Akeem’s Climate Story


Akeem James


Staten Island, NY 10301

How are you sensing climate change?

My climate story takes its place in the New York. New York City to has always been an attractive place for tourists and visitors. The bustling busy streets filled with vibrant life every corner you look. People travel to NYC with promises of excitement as big as the Empire State Building. Media and film portray the wide array of festivities to take place in when visiting the popular metropolitan city. Far away Staten Island has always been special, not because its my home, but because of its dedication to nature and the environments place in our society. The borough once laid claim to housing the largest landfill in North America (Fresh Kills Landfill) which was also a site to put the debris that was taken from the ground zero site after the 9/11 terrorist attacks. Besides the Landfill Staten Island was only known for the ferry to Manhattan and the rap group known as the Wu-Tang Clan. The landfill was eventually shutdown and is now a city park. NYC will open the new park in stages through the year 2036, the renovation will see Staten Island have a park that is three times the size of Manhattan’s Central Park. Staten Island has always had parks across the borough that are teeming with green everywhere, creeks and ponds pouring with aquatic life. Staten Island prided itself on the embrace of mother nature instead of sweeping skyscrapers and an intricate subway system like other boroughs in NYC. Since 2015, a lot of the luster Staten Island once has been gradually fading, rampant development and a population boom has begun to take its toll. NYC summers are never really forgiving, but increased temperatures have made even Staten Island a furnace in the summer months. Emissions from the growing motorist population cascade the air making certain parts as insufferable as areas in Manhattan.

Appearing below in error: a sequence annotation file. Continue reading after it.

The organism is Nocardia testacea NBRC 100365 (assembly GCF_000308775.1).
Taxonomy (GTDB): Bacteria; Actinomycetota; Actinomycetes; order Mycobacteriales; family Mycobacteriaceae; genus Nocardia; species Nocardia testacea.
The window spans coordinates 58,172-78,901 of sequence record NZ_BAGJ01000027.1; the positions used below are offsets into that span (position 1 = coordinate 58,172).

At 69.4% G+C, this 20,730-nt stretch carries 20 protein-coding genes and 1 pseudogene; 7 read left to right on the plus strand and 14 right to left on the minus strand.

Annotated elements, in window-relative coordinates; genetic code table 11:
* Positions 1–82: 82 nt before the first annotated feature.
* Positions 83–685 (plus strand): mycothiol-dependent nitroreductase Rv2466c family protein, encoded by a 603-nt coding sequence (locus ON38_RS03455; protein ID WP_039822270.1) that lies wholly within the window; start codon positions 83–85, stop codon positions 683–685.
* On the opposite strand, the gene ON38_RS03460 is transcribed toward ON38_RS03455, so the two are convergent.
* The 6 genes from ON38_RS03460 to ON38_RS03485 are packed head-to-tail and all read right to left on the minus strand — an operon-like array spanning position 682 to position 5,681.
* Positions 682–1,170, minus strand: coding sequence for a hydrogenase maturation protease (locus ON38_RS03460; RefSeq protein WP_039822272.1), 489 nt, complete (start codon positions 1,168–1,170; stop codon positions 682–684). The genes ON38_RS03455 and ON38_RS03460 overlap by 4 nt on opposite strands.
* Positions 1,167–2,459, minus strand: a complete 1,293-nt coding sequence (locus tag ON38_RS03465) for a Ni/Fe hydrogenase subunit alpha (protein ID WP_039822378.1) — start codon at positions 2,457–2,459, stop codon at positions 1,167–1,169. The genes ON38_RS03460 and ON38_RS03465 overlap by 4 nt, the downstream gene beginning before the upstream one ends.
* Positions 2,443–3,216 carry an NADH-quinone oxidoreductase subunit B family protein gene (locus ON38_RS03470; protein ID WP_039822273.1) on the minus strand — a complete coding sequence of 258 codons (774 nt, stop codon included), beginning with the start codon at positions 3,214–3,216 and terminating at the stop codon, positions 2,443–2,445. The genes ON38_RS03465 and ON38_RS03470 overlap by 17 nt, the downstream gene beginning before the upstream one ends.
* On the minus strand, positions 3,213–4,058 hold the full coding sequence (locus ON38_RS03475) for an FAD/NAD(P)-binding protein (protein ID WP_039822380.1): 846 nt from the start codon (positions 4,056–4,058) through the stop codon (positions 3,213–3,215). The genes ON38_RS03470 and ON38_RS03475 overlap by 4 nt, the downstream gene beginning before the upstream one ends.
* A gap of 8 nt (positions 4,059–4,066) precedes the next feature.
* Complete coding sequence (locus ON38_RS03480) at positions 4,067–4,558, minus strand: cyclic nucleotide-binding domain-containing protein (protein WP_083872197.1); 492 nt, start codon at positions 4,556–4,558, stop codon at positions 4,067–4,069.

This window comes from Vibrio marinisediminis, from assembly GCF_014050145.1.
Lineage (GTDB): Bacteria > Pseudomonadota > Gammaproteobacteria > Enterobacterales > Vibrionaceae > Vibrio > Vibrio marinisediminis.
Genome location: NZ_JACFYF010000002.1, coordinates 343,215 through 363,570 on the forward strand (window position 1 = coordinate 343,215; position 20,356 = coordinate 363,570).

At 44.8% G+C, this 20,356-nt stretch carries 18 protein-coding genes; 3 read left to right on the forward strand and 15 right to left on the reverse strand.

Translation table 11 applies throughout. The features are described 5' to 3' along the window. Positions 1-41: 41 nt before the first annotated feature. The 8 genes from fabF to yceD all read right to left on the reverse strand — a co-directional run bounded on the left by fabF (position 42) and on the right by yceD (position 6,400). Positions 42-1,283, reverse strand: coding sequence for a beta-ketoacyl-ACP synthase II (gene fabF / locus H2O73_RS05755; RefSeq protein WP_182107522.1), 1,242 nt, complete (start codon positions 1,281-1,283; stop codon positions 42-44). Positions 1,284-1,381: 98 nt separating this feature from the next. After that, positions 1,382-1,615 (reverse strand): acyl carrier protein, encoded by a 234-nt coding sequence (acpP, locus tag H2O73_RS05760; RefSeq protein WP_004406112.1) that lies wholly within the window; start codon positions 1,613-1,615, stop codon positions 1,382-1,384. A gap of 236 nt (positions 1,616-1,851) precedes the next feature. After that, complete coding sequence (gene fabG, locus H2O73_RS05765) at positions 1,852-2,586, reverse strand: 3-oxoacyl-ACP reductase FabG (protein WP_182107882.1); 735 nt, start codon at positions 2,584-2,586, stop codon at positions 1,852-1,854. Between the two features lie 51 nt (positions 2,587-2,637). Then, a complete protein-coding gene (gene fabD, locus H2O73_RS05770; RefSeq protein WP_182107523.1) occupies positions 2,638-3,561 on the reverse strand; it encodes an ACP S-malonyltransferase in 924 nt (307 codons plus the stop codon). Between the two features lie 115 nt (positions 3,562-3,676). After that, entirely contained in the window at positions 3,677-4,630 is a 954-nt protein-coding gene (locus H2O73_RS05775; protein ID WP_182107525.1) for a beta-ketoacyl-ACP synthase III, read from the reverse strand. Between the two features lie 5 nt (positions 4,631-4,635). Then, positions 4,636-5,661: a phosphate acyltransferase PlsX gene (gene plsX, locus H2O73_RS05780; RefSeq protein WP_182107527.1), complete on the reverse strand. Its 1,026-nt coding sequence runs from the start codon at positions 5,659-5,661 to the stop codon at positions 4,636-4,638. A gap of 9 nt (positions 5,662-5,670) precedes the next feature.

How do these changes make you feel?

The changing landscape of the most nature-centered borough is worrying me of the future to come. Staten Island is a haven for those who wish to seek refuge from the boisterous other boroughs that are brimming with people and a myriad of situations. The city life is spilling over into island life, more trees are coming down, more development for metropolitan style infrastructure is growing, as climate change affects our beaches and shorelines there seems to be more interest in the dollar amounts going into pockets than the future of our home. People from (Queens, the Bronx and Brooklyn) would escape to Staten Island for a much calmer lifer that wasn’t a backdrop for the demanding city life. As more and more islanders grow up there is a gradual exodus permeating through NYC and it’s surprisingly noticeable in Staten Island as well. I feel that luster of what Staten Island was is simply just nostalgia now.

An expressway and buildings
Water and a bridge at night
Staten Island Ferry at night


Northeastern Region



Staten Island, NY 10301

Mailey’s Story

I try to gather a sense of climate change through memory.

KJ’s Story

Climate change makes me worried about our animals and species on earth and how long they have left.

Jennifer’s Story

I am sensing climate change through the increase in extreme weather.

Ninon’s Story

In my audio recording, I speak about my experience growing up competitively skiing.

Warren’s Story

Cape Town is usually very rainy but a few years ago they experienced intense water shortages.

Brandon’s Story

In my hometown of Beaver, PA, coal and steel production was historically extremely important sectors of employment.

Christian’s Story

They make me feel sad and upset that local leaders are so glib about impending threat.

Aaron’s Story

It was depressing to experience a beautiful park for the first time and see how fragile the ecosystem is.

Colton’s Story

While there, I learned about how these farmers who had lived there for their entire lives were having to adapt their food growth to an increasingly arid climate.

Wren’s Story

My family huddled up in one room with air conditioning and even with it, it was still 80 degrees in there.

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